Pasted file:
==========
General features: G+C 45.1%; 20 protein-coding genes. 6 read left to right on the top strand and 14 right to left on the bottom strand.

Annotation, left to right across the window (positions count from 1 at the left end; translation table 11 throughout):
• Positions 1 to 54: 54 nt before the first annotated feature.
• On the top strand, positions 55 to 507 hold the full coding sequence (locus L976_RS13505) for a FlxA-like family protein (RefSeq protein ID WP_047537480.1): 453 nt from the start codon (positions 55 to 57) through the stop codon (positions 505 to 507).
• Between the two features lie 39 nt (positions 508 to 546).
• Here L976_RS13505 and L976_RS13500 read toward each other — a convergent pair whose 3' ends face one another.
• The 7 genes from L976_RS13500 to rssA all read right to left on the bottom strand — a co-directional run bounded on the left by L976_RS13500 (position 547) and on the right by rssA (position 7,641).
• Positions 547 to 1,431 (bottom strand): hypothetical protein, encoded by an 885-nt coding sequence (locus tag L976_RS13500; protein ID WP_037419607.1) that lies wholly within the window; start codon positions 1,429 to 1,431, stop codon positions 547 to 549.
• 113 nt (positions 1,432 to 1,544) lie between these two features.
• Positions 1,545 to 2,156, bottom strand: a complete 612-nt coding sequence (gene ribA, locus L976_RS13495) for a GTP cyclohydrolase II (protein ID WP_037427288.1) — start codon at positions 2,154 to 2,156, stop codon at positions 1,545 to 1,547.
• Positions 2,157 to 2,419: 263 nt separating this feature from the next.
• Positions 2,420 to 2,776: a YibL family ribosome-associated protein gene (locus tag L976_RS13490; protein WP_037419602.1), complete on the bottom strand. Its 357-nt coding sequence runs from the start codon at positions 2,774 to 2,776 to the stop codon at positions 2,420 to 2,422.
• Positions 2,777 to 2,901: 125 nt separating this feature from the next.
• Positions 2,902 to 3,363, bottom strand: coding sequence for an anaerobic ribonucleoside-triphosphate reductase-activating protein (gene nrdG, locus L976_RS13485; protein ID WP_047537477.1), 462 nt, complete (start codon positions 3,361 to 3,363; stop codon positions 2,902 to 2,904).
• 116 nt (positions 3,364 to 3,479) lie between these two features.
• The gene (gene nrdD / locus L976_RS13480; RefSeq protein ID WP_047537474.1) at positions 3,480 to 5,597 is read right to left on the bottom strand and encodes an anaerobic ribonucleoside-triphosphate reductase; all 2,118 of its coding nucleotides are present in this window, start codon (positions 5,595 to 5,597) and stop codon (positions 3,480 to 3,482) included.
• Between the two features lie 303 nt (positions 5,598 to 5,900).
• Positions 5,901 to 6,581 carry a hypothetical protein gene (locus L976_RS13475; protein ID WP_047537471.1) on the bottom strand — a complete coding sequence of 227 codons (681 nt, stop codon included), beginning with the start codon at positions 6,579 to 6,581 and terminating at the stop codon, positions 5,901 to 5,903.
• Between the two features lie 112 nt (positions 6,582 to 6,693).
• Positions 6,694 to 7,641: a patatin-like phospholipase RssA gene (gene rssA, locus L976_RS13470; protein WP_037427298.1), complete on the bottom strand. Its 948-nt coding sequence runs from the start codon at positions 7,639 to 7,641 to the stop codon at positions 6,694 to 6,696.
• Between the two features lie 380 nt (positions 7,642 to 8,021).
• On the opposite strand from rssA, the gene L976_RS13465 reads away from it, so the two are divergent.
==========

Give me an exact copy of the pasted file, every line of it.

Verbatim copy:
General features: G+C 45.1%; 20 protein-coding genes. 6 read left to right on the top strand and 14 right to left on the bottom strand.

Annotation, left to right across the window (positions count from 1 at the left end; translation table 11 throughout):
• Positions 1 to 54: 54 nt before the first annotated feature.
• On the top strand, positions 55 to 507 hold the full coding sequence (locus L976_RS13505) for a FlxA-like family protein (RefSeq protein ID WP_047537480.1): 453 nt from the start codon (positions 55 to 57) through the stop codon (positions 505 to 507).
• Between the two features lie 39 nt (positions 508 to 546).
• Here L976_RS13505 and L976_RS13500 read toward each other — a convergent pair whose 3' ends face one another.
• The 7 genes from L976_RS13500 to rssA all read right to left on the bottom strand — a co-directional run bounded on the left by L976_RS13500 (position 547) and on the right by rssA (position 7,641).
• Positions 547 to 1,431 (bottom strand): hypothetical protein, encoded by an 885-nt coding sequence (locus tag L976_RS13500; protein ID WP_037419607.1) that lies wholly within the window; start codon positions 1,429 to 1,431, stop codon positions 547 to 549.
• 113 nt (positions 1,432 to 1,544) lie between these two features.
• Positions 1,545 to 2,156, bottom strand: a complete 612-nt coding sequence (gene ribA, locus L976_RS13495) for a GTP cyclohydrolase II (protein ID WP_037427288.1) — start codon at positions 2,154 to 2,156, stop codon at positions 1,545 to 1,547.
• Positions 2,157 to 2,419: 263 nt separating this feature from the next.
• Positions 2,420 to 2,776: a YibL family ribosome-associated protein gene (locus tag L976_RS13490; protein WP_037419602.1), complete on the bottom strand. Its 357-nt coding sequence runs from the start codon at positions 2,774 to 2,776 to the stop codon at positions 2,420 to 2,422.
• Positions 2,777 to 2,901: 125 nt separating this feature from the next.
• Positions 2,902 to 3,363, bottom strand: coding sequence for an anaerobic ribonucleoside-triphosphate reductase-activating protein (gene nrdG, locus L976_RS13485; protein ID WP_047537477.1), 462 nt, complete (start codon positions 3,361 to 3,363; stop codon positions 2,902 to 2,904).
• 116 nt (positions 3,364 to 3,479) lie between these two features.
• The gene (gene nrdD / locus L976_RS13480; RefSeq protein ID WP_047537474.1) at positions 3,480 to 5,597 is read right to left on the bottom strand and encodes an anaerobic ribonucleoside-triphosphate reductase; all 2,118 of its coding nucleotides are present in this window, start codon (positions 5,595 to 5,597) and stop codon (positions 3,480 to 3,482) included.
• Between the two features lie 303 nt (positions 5,598 to 5,900).
• Positions 5,901 to 6,581 carry a hypothetical protein gene (locus L976_RS13475; protein ID WP_047537471.1) on the bottom strand — a complete coding sequence of 227 codons (681 nt, stop codon included), beginning with the start codon at positions 6,579 to 6,581 and terminating at the stop codon, positions 5,901 to 5,903.
• Between the two features lie 112 nt (positions 6,582 to 6,693).
• Positions 6,694 to 7,641: a patatin-like phospholipase RssA gene (gene rssA, locus L976_RS13470; protein WP_037427298.1), complete on the bottom strand. Its 948-nt coding sequence runs from the start codon at positions 7,639 to 7,641 to the stop codon at positions 6,694 to 6,696.
• Between the two features lie 380 nt (positions 7,642 to 8,021).
• On the opposite strand from rssA, the gene L976_RS13465 reads away from it, so the two are divergent.